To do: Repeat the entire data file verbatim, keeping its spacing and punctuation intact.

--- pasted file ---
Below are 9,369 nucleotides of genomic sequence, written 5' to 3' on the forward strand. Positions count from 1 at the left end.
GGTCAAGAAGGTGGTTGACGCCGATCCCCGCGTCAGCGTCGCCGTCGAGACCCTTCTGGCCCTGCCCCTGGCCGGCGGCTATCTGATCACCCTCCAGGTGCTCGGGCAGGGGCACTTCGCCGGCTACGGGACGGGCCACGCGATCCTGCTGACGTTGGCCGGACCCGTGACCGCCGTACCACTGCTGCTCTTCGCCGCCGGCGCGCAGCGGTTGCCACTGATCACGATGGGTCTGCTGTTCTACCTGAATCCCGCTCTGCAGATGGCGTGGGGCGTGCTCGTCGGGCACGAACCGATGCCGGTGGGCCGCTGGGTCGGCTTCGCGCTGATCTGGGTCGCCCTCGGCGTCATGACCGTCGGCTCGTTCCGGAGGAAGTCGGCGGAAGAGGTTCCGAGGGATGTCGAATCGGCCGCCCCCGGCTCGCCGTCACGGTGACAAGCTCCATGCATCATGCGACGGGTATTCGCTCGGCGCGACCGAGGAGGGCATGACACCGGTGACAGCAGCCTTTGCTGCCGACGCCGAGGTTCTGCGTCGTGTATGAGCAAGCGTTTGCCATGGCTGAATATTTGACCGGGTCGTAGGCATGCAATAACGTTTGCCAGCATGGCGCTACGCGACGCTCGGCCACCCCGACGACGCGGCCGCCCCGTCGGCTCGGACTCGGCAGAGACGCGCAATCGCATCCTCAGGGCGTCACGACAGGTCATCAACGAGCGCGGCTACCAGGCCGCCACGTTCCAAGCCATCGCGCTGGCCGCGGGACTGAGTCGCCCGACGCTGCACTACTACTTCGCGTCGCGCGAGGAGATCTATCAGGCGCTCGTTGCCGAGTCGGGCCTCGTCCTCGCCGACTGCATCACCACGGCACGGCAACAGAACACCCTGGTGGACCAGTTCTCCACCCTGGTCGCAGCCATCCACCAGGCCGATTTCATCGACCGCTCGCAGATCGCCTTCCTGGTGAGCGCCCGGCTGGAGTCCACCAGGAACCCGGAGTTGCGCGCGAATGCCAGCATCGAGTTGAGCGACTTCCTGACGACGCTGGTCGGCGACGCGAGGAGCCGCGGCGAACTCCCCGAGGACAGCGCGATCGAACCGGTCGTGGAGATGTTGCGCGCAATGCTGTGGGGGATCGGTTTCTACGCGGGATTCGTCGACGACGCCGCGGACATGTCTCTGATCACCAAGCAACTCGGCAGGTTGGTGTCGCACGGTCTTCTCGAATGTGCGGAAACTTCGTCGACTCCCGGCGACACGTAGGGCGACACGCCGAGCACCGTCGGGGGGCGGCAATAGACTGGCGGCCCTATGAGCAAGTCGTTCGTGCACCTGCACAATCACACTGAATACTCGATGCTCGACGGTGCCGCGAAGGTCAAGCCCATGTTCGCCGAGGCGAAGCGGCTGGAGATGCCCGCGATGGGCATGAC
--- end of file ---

Below are 9,369 nucleotides of genomic sequence, written 5' to 3' on the forward strand. Positions count from 1 at the left end.
GGTCAAGAAGGTGGTTGACGCCGATCCCCGCGTCAGCGTCGCCGTCGAGACCCTTCTGGCCCTGCCCCTGGCCGGCGGCTATCTGATCACCCTCCAGGTGCTCGGGCAGGGGCACTTCGCCGGCTACGGGACGGGCCACGCGATCCTGCTGACGTTGGCCGGACCCGTGACCGCCGTACCACTGCTGCTCTTCGCCGCCGGCGCGCAGCGGTTGCCACTGATCACGATGGGTCTGCTGTTCTACCTGAATCCCGCTCTGCAGATGGCGTGGGGCGTGCTCGTCGGGCACGAACCGATGCCGGTGGGCCGCTGGGTCGGCTTCGCGCTGATCTGGGTCGCCCTCGGCGTCATGACCGTCGGCTCGTTCCGGAGGAAGTCGGCGGAAGAGGTTCCGAGGGATGTCGAATCGGCCGCCCCCGGCTCGCCGTCACGGTGACAAGCTCCATGCATCATGCGACGGGTATTCGCTCGGCGCGACCGAGGAGGGCATGACACCGGTGACAGCAGCCTTTGCTGCCGACGCCGAGGTTCTGCGTCGTGTATGAGCAAGCGTTTGCCATGGCTGAATATTTGACCGGGTCGTAGGCATGCAATAACGTTTGCCAGCATGGCGCTACGCGACGCTCGGCCACCCCGACGACGCGGCCGCCCCGTCGGCTCGGACTCGGCAGAGACGCGCAATCGCATCCTCAGGGCGTCACGACAGGTCATCAACGAGCGCGGCTACCAGGCCGCCACGTTCCAAGCCATCGCGCTGGCCGCGGGACTGAGTCGCCCGACGCTGCACTACTACTTCGCGTCGCGCGAGGAGATCTATCAGGCGCTCGTTGCCGAGTCGGGCCTCGTCCTCGCCGACTGCATCACCACGGCACGGCAACAGAACACCCTGGTGGACCAGTTCTCCACCCTGGTCGCAGCCATCCACCAGGCCGATTTCATCGACCGCTCGCAGATCGCCTTCCTGGTGAGCGCCCGGCTGGAGTCCACCAGGAACCCGGAGTTGCGCGCGAATGCCAGCATCGAGTTGAGCGACTTCCTGACGACGCTGGTCGGCGACGCGAGGAGCCGCGGCGAACTCCCCGAGGACAGCGCGATCGAACCGGTCGTGGAGATGTTGCGCGCAATGCTGTGGGGGATCGGTTTCTACGCGGGATTCGTCGACGACGCCGCGGACATGTCTCTGATCACCAAGCAACTCGGCAGGTTGGTGTCGCACGGTCTTCTCGAATGTGCGGAAACTTCGTCGACTCCCGGCGACACGTAGGGCGACACGCCGAGCACCGTCGGGGGGCGGCAATAGACTGGCGGCCCTATGAGCAAGTCGTTCGTGCACCTGCACAATCACACTGAATACTCGATGCTCGACGGTGCCGCGAAGGTCAAGCCCATGTTCGCCGAGGCGAAGCGGCTGGAGATGCCCGCGATGGGCATGAC